A performance ethics of the 'real' abortive body: The case of Aliza Shvarts and 'Untitled [Senior Thesis], 2008'
In 2008 Aliza Shvarts, a senior at Yale University, proposed and executed a thesis project for her undergraduate art major. She artificially inseminated herself repeatedly over the course of nine months, then self-induced a miscarriage on the 28th day of her cycle using herbal abortifacients. She planned to project video of her miscarriages (filmed alone in a bathtub) onto the sides of a large cube, with blood from the miscarriages suspended under its surface. When word spread on the nature of her project, Shvarts was faced with a powerful furore from Yale, the media and the national public. 'Untitled [Senior Thesis], 2008' was never shown in public. This article considers how realness and visibility can define a performance ethics of the abortive body. Performing an abortion narrative within the confines of traditional performance does not necessarily provoke any discussion of ethical performance. However, by bringing in her own body and the question of 'realness', Shvarts's piece entered that realm. She disrupted perceptions of ethics in performance by enacting a bodily speech that took for its language a process normatively defined within a cultural code of moral permissibility.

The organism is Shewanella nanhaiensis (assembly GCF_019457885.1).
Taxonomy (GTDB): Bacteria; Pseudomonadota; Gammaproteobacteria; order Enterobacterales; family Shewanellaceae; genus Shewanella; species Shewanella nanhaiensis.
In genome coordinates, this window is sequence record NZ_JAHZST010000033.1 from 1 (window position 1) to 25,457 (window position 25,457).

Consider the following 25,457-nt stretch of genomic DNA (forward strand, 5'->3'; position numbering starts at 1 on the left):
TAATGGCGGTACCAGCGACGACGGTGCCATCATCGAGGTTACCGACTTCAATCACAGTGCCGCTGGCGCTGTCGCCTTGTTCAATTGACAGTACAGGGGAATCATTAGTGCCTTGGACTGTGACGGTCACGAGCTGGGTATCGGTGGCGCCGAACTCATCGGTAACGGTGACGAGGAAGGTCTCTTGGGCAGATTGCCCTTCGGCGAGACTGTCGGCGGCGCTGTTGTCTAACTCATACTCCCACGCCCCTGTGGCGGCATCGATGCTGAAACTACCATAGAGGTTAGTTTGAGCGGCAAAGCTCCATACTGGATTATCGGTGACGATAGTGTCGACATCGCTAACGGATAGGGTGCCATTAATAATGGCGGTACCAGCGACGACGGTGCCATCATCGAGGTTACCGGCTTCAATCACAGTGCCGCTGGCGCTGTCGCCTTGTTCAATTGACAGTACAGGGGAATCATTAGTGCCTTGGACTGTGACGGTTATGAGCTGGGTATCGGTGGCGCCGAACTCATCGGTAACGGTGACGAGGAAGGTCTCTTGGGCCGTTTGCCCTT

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Document Type: Research Article
Affiliations: Utah Valley University
Publication date: 04 March 2011
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- Performing Ethos is a refereed, interdisciplinary journal which considers ethical questions relating to contemporary theatre and live performance. Global in scope, it provides a unique forum for rigorous scholarship and serious reflection on the ethical dimensions of a wide range of performance practices from the politically and aesthetically radical to the mainstream.
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